Activating the Spectator by Reshaping the Aesthetic Field
Art historian Alexander Alberro explores the development of a research-based artistic practice that fused abstract art with mathematics, science, and technology in the late 1950s and early 1960s. The stated goal of the artists involved was to demystify the creative process in favor of an objective investigation of visual phenomena. Alberro will address how and why these experiments evolved into a greater concern with the participation of art spectators.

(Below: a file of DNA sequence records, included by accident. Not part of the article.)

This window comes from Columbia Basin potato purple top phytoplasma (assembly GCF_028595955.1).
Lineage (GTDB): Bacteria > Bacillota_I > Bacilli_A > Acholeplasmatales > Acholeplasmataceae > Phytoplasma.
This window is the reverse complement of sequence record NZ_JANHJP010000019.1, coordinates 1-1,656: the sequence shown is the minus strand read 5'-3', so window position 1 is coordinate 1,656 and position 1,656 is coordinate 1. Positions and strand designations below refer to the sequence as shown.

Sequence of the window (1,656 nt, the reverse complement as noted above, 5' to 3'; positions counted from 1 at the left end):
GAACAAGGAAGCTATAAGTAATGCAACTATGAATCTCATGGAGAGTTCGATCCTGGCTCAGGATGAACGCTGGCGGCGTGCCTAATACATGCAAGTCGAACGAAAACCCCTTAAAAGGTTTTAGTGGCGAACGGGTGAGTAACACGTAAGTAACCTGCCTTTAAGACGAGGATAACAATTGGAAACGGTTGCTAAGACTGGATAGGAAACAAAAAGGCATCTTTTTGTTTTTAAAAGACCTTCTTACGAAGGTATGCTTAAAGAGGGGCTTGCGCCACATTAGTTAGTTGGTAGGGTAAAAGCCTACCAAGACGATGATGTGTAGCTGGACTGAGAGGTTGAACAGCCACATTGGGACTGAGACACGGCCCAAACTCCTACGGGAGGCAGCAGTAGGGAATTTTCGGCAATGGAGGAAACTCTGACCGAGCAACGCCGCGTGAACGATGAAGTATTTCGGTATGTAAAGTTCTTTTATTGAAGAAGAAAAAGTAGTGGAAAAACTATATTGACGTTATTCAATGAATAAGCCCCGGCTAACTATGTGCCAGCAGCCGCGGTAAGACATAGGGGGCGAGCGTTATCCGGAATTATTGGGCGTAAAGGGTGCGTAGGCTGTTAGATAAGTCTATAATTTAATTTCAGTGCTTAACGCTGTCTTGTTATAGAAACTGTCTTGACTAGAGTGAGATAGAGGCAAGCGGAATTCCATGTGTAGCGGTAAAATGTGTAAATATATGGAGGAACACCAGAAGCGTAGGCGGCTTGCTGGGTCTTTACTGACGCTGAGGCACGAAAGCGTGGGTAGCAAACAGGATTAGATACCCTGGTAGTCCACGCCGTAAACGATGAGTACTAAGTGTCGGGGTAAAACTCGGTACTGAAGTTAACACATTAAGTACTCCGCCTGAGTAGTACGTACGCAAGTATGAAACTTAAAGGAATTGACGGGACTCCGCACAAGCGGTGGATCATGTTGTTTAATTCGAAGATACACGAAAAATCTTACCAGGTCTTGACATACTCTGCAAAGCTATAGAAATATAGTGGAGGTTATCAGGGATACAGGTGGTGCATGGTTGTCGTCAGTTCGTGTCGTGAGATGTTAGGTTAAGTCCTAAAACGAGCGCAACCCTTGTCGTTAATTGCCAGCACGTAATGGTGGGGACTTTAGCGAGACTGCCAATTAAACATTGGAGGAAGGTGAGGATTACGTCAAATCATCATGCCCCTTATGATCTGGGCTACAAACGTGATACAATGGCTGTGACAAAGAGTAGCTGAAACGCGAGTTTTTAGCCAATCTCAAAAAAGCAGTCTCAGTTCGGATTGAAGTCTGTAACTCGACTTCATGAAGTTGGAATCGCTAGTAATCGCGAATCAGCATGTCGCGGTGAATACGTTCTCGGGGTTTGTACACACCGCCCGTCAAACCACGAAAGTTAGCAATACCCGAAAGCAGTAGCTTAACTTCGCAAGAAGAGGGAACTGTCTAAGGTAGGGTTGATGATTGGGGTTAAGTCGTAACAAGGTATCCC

Alexander Alberro is a professor of art history at Barnard College of Columbia University in New York City. His writings have been published in a broad range of journals and exhibition catalogues, and he is the author of Conceptual Art and the Politics of Publicity (MIT, 2004) and Abstraction in Reverse: The Reconfigured Spectator in Mid-twentieth Century Latin American Art (Chicago, 2017). He has been the recipient of numerous awards, including fellowships from the Howard Foundation, the National Endowment for the Humanities, and the Whitney Museum of American Art. Currently, Professor Alberro is completing a book-length study of the newly-formed transnational web of individuals and institutions that has in the past three decades fundamentally changed the nature of contemporary art, exploring not only what has led to this complex transformation but also the impact it has had on the current conditions of artistic practice.